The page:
Wednesday, May 20, 2015

Formative Smut Contest Winner! Plus (Arguably) The Most Delightful Entry Which, In a Cruel Twist of Fate, Did Not Win

"Before I was out of the 5th grade, I had read Judy Blume's 'Wifey,' repeatedly perused a number of Hustlers, and watched (and re-watched a few times) 'Clockwork Orange.' I turned out OK, but I don't recommend that course of study for anyone," read MattM's excellent, yet also cruelly non-winning, entry in the What Was Your Formative Smut? contest.

There were so many good entries that, in the end, I just went with first responder @empiregrrl. For empriregrrl's promptness, she gets her choice of the highly fuckable Pearly Waterproof Vibrator from Good Vibrations OR a $50 gift card, also provided by Good Vibes.*

So yes, completely loved everyone's entries and it was so good to know I wasn't the only Jr. Perv skulking around in the back aisles of book stores looking for dirty information I might one day need. Back then--I said, sounding like a fucking grandma (a phrase which, now that I write it, sounds like it could be interpreted another way entirely)--such activities were absolutely not discussed. I think this was especially true for girls, but maybe for everyone. I felt like what I was doing was wrong, pretty shameful and I was probably the only one in the world who did such things. I never mentioned any of it to anyone, ever.

(Until now, that is, when I'll tell all of y'all, plus any weirdo who happens to wander in via some fucked up Google search [like today's Misguided Googler who arrived via "Demi Moore anal." Sorry to displease! Come again any time!])

I hope it's different for curious kids today. No one should feel like a creepy weirdo because they want to know about a damn basic fact of human existence. I mean, we don't keep the Knowledge of Eating secret, forcing kids to sneak online to see how to cut a steak or something. (Although if the secret food porn was like regular porn, it would show cutting the steak easily with a butter knife, the steak would be moaning "ohyeahohyeah" etc...) My point is, we really need to stop being such babies about sex.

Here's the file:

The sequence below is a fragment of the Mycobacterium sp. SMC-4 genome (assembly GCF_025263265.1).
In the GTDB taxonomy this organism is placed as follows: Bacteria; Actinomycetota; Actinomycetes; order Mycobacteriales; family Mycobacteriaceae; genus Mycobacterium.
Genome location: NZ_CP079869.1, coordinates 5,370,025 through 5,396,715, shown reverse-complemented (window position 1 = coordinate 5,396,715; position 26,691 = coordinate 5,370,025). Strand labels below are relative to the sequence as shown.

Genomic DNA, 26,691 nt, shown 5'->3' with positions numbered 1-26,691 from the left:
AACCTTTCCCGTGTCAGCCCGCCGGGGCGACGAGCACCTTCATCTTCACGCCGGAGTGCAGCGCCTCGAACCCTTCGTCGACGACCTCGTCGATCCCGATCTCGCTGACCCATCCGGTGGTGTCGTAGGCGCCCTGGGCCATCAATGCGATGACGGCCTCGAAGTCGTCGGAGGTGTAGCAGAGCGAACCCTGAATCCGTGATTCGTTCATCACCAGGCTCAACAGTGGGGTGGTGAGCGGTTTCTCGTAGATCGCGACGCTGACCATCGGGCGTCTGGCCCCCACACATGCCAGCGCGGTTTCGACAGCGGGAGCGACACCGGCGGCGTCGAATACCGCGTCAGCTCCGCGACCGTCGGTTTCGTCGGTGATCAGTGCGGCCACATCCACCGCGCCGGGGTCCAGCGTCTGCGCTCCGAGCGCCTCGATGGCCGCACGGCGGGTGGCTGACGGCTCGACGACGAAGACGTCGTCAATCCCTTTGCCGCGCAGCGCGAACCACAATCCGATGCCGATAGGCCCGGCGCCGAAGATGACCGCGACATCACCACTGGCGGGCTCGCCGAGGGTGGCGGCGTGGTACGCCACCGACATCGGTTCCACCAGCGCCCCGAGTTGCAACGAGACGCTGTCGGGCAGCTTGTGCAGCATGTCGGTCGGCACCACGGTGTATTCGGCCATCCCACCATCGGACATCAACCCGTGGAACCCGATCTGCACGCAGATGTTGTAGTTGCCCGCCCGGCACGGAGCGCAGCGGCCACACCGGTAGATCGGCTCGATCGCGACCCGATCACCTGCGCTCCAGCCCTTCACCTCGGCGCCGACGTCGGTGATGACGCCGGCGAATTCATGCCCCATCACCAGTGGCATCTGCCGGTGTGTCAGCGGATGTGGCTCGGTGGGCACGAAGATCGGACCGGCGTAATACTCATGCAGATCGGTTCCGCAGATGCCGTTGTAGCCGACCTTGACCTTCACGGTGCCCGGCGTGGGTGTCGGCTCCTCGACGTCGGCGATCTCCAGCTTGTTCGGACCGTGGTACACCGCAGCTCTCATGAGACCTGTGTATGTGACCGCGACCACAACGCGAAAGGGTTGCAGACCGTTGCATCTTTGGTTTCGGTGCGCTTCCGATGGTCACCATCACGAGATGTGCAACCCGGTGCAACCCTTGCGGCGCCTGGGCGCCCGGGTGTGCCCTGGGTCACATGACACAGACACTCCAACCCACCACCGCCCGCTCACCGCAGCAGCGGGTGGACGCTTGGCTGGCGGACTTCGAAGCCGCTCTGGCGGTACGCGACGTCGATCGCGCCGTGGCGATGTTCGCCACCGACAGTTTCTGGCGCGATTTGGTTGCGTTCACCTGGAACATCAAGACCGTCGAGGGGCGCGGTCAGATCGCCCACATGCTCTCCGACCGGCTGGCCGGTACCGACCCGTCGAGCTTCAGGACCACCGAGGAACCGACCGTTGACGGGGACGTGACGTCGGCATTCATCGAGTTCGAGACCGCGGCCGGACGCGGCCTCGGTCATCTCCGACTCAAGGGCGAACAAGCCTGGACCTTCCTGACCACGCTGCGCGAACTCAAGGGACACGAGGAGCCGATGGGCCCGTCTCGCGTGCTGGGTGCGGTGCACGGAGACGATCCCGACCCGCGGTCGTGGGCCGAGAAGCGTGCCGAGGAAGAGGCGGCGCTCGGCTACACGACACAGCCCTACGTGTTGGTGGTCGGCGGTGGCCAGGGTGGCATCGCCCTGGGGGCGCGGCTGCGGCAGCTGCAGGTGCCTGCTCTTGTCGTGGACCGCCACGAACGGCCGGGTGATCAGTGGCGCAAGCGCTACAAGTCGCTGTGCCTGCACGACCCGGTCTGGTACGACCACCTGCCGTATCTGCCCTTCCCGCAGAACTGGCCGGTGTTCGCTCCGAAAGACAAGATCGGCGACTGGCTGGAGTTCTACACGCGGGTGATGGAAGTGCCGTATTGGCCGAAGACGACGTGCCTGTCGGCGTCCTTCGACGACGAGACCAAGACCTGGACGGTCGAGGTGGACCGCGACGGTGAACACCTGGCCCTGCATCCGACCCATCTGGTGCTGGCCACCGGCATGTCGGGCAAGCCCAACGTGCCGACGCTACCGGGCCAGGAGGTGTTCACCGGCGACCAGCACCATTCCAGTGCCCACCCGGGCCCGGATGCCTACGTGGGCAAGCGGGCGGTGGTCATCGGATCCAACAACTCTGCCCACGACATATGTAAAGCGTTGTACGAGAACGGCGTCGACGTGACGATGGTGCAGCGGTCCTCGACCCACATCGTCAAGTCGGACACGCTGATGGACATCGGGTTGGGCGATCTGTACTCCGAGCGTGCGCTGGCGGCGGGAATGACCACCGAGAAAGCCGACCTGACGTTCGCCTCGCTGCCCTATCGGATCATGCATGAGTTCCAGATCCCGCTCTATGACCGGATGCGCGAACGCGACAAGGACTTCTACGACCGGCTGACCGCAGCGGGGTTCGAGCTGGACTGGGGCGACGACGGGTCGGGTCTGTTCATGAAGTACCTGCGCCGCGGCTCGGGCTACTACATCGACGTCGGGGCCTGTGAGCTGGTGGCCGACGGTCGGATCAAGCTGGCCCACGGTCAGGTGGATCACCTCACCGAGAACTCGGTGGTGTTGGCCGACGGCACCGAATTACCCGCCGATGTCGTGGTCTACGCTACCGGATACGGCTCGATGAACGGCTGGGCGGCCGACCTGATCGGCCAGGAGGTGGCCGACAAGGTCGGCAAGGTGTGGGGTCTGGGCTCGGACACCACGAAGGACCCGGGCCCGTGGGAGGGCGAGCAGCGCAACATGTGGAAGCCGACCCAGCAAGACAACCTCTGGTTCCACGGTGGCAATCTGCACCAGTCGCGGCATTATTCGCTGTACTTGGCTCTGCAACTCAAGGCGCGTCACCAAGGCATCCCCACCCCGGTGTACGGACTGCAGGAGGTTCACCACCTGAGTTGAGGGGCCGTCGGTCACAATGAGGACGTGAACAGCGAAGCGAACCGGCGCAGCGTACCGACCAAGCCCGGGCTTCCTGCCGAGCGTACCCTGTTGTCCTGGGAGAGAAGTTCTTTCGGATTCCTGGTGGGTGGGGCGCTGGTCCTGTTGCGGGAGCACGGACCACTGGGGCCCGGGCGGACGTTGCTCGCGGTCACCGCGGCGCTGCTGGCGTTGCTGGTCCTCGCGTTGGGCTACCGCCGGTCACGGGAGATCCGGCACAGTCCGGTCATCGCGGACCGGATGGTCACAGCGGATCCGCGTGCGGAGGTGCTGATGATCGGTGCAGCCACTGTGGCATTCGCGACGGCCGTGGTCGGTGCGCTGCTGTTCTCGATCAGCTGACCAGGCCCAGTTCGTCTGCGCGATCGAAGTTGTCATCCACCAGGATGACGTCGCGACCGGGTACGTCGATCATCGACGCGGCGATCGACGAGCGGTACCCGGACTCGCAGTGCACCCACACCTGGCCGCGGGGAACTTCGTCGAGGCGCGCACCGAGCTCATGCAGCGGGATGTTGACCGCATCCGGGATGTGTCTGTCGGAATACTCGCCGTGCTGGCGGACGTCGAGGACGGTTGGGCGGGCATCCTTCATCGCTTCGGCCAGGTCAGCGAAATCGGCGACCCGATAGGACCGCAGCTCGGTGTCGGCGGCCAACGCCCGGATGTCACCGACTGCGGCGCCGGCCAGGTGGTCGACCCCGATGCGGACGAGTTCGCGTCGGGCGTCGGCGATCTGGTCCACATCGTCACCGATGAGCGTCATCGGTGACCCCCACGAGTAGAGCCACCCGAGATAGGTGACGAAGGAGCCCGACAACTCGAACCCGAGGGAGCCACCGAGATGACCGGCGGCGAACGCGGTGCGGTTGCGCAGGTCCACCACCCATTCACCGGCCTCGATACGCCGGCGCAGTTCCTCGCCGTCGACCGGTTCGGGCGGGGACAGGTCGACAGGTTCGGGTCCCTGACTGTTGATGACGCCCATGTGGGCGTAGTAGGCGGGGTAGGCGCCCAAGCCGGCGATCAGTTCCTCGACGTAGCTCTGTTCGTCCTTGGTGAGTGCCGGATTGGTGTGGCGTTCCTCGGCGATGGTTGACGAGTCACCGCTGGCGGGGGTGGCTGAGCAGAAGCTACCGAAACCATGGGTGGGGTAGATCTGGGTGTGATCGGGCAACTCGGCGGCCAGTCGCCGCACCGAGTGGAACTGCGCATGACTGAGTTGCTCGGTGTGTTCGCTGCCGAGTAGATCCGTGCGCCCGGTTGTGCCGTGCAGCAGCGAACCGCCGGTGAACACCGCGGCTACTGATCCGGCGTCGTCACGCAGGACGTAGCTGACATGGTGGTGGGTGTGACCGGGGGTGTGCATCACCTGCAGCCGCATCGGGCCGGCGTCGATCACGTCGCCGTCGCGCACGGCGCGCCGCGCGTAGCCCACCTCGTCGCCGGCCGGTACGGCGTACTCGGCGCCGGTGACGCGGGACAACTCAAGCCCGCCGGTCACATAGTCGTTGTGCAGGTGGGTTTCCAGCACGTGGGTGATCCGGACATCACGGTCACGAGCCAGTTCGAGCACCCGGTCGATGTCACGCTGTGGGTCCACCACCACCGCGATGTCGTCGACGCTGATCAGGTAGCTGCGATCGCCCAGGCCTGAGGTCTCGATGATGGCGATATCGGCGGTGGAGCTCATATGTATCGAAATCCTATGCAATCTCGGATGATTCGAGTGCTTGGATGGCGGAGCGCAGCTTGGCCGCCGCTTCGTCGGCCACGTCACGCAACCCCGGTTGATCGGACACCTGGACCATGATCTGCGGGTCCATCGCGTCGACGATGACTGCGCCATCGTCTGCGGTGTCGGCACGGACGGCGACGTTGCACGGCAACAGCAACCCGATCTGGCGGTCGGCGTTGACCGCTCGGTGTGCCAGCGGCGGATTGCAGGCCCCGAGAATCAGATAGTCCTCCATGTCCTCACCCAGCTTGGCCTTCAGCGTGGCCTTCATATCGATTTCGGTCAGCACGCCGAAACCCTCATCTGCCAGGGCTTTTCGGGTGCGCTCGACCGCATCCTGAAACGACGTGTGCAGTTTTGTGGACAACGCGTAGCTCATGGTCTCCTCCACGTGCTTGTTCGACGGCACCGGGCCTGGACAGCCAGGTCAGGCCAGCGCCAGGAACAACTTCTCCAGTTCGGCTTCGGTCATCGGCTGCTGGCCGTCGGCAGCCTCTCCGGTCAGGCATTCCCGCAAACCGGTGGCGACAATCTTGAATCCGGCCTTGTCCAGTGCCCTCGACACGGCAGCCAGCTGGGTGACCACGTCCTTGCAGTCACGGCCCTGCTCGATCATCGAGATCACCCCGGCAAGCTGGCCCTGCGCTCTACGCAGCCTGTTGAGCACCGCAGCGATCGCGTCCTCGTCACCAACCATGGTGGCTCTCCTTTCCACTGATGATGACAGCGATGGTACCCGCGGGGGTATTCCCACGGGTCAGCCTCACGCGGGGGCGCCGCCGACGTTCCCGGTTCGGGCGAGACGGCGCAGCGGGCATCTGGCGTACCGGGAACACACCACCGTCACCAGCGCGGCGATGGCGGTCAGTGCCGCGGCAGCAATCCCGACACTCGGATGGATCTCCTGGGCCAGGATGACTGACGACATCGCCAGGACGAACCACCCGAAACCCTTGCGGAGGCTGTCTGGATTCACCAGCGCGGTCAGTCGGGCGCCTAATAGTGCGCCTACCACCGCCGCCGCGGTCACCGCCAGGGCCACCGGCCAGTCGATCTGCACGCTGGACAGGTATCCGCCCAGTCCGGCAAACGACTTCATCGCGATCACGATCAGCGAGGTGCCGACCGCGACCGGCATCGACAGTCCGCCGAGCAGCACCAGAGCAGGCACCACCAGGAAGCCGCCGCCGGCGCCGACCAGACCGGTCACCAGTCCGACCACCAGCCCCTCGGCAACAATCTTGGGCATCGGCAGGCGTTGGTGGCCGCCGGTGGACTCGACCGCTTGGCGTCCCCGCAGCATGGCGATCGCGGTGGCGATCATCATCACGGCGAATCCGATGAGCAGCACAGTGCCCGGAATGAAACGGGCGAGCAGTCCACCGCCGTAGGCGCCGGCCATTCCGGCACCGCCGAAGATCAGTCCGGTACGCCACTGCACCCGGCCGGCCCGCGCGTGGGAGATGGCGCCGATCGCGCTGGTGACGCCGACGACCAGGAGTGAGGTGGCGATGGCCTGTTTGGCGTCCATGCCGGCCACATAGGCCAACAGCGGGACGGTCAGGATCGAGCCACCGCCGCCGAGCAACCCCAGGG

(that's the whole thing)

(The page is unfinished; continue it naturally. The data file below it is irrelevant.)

We *may* be getting better about this. The sex ed at my daughter's middle school, according to my interpretations of the giggling from the back seat during carpool, actually shows kids how to put on a condom. Though, weirdly, they demonstrate this using a pear instead of a more obviously penile-looking fruit (Banana, I thought you had this gig!) I can see this causing further confusion as girls faced with their first set of dick n' balls try to decide which part looks more pear-like.

At the end of the class, my 13 year old daughter will be coloring a picture of "The Uncircumcised Penis" which I plan to display on my refrigerator because I think the idea of a penis coloring page so perfectly captures the awkward, uncertain space that a 13 year old kid occupies--no longer really into coloring, but sure as fuck not ready for "The Uncircumcised Penis."

Anyway, like I said, I loved all your entries, especially this one from Keppie. It's kinda long, but if you have the time, it's totally worth it--funny, true and containing the phrase "he thrust his man-meat into her pulsing velvet cavity."

Love you hard. That is, a lot. Not, you know, hard. Though that's pretty good too.

xoxox
jill

The Guide(s) to Good Sex
by Keppie

Dr. Ruth's Guide to Good Sex, by Dr. Ruth Westheimer

The huge red and black block print on the cover gave nothing away other than the title, but wasn't that enough? Good sex, it screamed in inch-high letters. Guide. A book that was confident enough to put that on the cover had to deliver. In the late eighties, I was still naive enough to know I didn't want to be naive anymore, and this book promised a good solid start in losing some of that innocence—and in a practical way, to boot! It was written by a doctor, so it had to be a reliable source. Of course I had sat through “the talk” with my mother and the requisite basic sex-ed course in school (I was of an age that it was still given on filmstrip. Filmstrip!), but I was ready to learn more than the fundamentals. I wanted to know ... what it was no one was telling me. In short, the good stuff. The fun stuff.